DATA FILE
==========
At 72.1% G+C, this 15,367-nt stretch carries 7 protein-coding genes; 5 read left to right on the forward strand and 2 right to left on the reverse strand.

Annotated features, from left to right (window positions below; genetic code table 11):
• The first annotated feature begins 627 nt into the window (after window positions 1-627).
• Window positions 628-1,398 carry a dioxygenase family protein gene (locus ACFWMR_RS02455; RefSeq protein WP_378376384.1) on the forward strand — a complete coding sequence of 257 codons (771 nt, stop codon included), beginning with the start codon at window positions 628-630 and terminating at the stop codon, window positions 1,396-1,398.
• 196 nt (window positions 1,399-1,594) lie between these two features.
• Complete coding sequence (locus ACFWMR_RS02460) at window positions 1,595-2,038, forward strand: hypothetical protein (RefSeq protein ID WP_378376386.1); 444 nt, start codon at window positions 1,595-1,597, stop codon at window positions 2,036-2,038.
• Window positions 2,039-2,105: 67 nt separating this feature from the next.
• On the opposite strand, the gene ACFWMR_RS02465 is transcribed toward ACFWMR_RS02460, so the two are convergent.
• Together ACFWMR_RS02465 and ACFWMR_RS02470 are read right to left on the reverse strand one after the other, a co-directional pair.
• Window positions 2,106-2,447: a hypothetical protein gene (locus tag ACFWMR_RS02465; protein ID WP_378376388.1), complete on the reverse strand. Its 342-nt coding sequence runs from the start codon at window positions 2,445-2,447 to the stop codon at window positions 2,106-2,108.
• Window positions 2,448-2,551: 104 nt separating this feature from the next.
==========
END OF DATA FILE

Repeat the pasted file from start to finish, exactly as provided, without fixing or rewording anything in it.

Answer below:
At 72.1% G+C, this 15,367-nt stretch carries 7 protein-coding genes; 5 read left to right on the forward strand and 2 right to left on the reverse strand.

Annotated features, from left to right (window positions below; genetic code table 11):
• The first annotated feature begins 627 nt into the window (after window positions 1-627).
• Window positions 628-1,398 carry a dioxygenase family protein gene (locus ACFWMR_RS02455; RefSeq protein WP_378376384.1) on the forward strand — a complete coding sequence of 257 codons (771 nt, stop codon included), beginning with the start codon at window positions 628-630 and terminating at the stop codon, window positions 1,396-1,398.
• 196 nt (window positions 1,399-1,594) lie between these two features.
• Complete coding sequence (locus ACFWMR_RS02460) at window positions 1,595-2,038, forward strand: hypothetical protein (RefSeq protein ID WP_378376386.1); 444 nt, start codon at window positions 1,595-1,597, stop codon at window positions 2,036-2,038.
• Window positions 2,039-2,105: 67 nt separating this feature from the next.
• On the opposite strand, the gene ACFWMR_RS02465 is transcribed toward ACFWMR_RS02460, so the two are convergent.
• Together ACFWMR_RS02465 and ACFWMR_RS02470 are read right to left on the reverse strand one after the other, a co-directional pair.
• Window positions 2,106-2,447: a hypothetical protein gene (locus tag ACFWMR_RS02465; protein ID WP_378376388.1), complete on the reverse strand. Its 342-nt coding sequence runs from the start codon at window positions 2,445-2,447 to the stop codon at window positions 2,106-2,108.
• Window positions 2,448-2,551: 104 nt separating this feature from the next.